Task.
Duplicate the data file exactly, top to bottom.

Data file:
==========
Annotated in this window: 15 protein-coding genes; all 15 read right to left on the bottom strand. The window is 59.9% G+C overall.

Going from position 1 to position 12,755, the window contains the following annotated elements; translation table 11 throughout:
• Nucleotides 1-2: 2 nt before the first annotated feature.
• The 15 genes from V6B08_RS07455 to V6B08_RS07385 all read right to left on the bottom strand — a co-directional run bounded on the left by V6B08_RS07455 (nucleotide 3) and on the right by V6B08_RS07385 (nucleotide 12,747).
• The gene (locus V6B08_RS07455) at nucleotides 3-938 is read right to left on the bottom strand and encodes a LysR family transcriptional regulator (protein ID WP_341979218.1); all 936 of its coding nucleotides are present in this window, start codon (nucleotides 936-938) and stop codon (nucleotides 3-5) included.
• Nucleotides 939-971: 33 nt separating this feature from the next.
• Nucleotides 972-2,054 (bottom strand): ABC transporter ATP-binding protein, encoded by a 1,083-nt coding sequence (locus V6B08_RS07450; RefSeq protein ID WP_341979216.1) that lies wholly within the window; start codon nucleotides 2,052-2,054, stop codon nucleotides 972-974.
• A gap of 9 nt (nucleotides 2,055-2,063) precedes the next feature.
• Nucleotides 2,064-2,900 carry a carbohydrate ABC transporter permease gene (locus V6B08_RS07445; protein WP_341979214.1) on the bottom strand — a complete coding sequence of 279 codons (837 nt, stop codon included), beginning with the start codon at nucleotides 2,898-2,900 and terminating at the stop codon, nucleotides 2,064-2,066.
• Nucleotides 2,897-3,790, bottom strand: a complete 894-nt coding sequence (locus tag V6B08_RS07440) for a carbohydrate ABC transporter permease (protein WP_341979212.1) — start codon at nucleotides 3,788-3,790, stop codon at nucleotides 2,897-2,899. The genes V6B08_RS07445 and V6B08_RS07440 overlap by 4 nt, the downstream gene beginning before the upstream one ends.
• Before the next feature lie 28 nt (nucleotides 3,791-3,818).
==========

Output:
Annotated in this window: 15 protein-coding genes; all 15 read right to left on the bottom strand. The window is 59.9% G+C overall.

Going from position 1 to position 12,755, the window contains the following annotated elements; translation table 11 throughout:
• Nucleotides 1-2: 2 nt before the first annotated feature.
• The 15 genes from V6B08_RS07455 to V6B08_RS07385 all read right to left on the bottom strand — a co-directional run bounded on the left by V6B08_RS07455 (nucleotide 3) and on the right by V6B08_RS07385 (nucleotide 12,747).
• The gene (locus V6B08_RS07455) at nucleotides 3-938 is read right to left on the bottom strand and encodes a LysR family transcriptional regulator (protein ID WP_341979218.1); all 936 of its coding nucleotides are present in this window, start codon (nucleotides 936-938) and stop codon (nucleotides 3-5) included.
• Nucleotides 939-971: 33 nt separating this feature from the next.
• Nucleotides 972-2,054 (bottom strand): ABC transporter ATP-binding protein, encoded by a 1,083-nt coding sequence (locus V6B08_RS07450; RefSeq protein ID WP_341979216.1) that lies wholly within the window; start codon nucleotides 2,052-2,054, stop codon nucleotides 972-974.
• A gap of 9 nt (nucleotides 2,055-2,063) precedes the next feature.
• Nucleotides 2,064-2,900 carry a carbohydrate ABC transporter permease gene (locus V6B08_RS07445; protein WP_341979214.1) on the bottom strand — a complete coding sequence of 279 codons (837 nt, stop codon included), beginning with the start codon at nucleotides 2,898-2,900 and terminating at the stop codon, nucleotides 2,064-2,066.
• Nucleotides 2,897-3,790, bottom strand: a complete 894-nt coding sequence (locus tag V6B08_RS07440) for a carbohydrate ABC transporter permease (protein WP_341979212.1) — start codon at nucleotides 3,788-3,790, stop codon at nucleotides 2,897-2,899. The genes V6B08_RS07445 and V6B08_RS07440 overlap by 4 nt, the downstream gene beginning before the upstream one ends.
• Before the next feature lie 28 nt (nucleotides 3,791-3,818).